As a woman, as a feminist, and as a pastor, I am disgusted, saddened, and angered that women’s rights to their own bodies continue to be threatened in the US.
I care about all women and believe everyone is entitled to menstrual management solutions. Menstrual Health is the basis from which women and girls will make other choices for their health and wellness, including Reproductive Health.
I am a pastor at the Matthew 25 Presbyterian Church which means we choose to focus on dismantling structural racism and ending systemic poverty. Access to healthcare, especially for women is dependent upon their race and socio-economic status. This is not right or just.
I support the Women’s Reproductive Health Act.
“Roe v. Wade was a landmark legal decision issued on January 22, 1973, in which the U.S. Supreme Court struck down a Texas statute banning abortion, effectively legalizing the procedure across the United States. The court held that a woman’s right to an abortion was implicit in the right to privacy protected by the 14th Amendment to the Constitution.” (History.com)
“After the Roe v. Wade decision, politicians proceeded to systematically chip away at the right to abortion by creating barriers to actually access abortion.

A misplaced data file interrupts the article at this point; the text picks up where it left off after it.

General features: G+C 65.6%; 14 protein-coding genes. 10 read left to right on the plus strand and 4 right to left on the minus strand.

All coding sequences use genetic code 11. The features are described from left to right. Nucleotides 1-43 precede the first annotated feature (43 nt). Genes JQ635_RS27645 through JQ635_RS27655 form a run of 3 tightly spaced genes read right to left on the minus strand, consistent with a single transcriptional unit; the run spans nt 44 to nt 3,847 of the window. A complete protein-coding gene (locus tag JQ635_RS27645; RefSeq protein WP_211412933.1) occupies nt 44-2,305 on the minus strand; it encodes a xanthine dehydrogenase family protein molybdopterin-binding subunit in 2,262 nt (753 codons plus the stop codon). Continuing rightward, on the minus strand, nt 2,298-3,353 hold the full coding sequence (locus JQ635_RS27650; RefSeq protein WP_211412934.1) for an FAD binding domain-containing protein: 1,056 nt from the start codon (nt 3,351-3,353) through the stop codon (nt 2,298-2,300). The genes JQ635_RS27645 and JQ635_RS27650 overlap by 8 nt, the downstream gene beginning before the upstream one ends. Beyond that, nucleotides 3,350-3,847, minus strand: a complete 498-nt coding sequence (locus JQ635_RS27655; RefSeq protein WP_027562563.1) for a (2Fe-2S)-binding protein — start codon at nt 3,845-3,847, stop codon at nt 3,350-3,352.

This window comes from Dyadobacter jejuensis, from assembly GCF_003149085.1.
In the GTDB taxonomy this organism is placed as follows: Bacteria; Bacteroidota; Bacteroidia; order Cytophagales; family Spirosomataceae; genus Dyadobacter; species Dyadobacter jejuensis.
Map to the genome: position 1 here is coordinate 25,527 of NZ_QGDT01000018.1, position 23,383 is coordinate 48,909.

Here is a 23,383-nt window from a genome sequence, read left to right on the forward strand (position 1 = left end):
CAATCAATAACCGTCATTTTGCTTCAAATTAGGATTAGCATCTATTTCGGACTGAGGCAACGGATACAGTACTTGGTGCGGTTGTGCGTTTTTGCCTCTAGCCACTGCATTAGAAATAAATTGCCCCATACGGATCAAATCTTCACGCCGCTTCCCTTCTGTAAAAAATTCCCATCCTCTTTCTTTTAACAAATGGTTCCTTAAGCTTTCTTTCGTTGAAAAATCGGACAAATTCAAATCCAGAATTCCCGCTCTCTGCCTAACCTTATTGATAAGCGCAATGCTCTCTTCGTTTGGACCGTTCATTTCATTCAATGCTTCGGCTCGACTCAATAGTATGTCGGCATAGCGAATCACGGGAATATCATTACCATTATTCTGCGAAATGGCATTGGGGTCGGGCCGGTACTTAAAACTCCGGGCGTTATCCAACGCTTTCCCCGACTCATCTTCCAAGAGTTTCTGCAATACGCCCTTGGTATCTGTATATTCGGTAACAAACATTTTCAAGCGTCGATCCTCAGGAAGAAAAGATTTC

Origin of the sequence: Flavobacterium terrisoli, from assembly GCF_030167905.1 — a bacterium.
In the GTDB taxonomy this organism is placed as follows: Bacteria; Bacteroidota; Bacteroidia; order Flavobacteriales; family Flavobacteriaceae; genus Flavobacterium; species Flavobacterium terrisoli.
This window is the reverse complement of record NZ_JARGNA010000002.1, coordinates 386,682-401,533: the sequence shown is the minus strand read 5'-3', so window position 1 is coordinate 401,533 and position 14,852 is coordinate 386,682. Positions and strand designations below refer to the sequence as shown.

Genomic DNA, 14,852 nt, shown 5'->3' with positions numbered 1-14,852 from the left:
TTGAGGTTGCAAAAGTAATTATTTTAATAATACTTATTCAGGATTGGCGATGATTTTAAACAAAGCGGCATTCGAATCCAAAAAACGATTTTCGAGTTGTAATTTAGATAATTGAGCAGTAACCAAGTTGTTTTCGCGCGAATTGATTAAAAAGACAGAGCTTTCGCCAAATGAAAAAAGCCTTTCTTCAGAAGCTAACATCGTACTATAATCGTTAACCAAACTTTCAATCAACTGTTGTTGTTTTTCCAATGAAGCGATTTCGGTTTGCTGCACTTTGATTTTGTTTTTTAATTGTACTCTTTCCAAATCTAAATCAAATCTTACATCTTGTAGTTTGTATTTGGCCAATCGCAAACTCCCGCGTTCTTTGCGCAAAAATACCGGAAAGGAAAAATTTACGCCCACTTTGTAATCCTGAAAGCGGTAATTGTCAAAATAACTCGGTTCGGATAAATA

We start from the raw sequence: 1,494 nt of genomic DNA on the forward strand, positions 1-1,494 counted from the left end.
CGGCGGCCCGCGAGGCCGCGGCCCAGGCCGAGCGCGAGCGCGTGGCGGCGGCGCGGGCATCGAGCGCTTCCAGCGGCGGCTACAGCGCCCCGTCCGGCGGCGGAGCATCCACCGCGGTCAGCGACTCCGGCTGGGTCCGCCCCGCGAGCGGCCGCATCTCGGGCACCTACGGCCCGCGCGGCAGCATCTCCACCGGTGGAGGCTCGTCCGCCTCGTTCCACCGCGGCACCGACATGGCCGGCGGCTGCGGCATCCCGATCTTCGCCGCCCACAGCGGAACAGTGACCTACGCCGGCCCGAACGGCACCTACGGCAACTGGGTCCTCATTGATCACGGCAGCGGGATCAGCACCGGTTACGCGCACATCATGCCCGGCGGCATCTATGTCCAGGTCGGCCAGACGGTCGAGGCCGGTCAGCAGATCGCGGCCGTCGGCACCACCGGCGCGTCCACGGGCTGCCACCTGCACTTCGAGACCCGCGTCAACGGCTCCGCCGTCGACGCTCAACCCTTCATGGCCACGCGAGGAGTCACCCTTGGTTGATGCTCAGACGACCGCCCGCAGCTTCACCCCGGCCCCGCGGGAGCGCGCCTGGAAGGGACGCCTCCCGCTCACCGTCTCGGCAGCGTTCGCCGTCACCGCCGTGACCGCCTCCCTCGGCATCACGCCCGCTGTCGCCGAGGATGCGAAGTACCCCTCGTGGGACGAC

In 1992, in Planned Parenthood v. Casey, the Supreme Court reaffirmed the core holdings of Roe — but adopted a new “undue burden” standard that allowed states to impose even more restrictions. Since 1973, states have enacted more than 1,336 abortion restrictions. The worst year on record? 2021.
A new abortion law in Texas, S.B. 8, has rendered Roe nearly meaningless for the vast majority of patients in that state. Although Roeremains the law of the land, S.B. 8 bans abortion after six weeks of pregnancy — before many people even know they’re pregnant. This ban makes abortion access a right in name only.” (Planned Parenthood)
Abortion is a racial justice issue. Anti-abortion restrictions will disproportionally harm black women. “attacks on abortion access have a long history rooted in white supremacy.” (ACLU)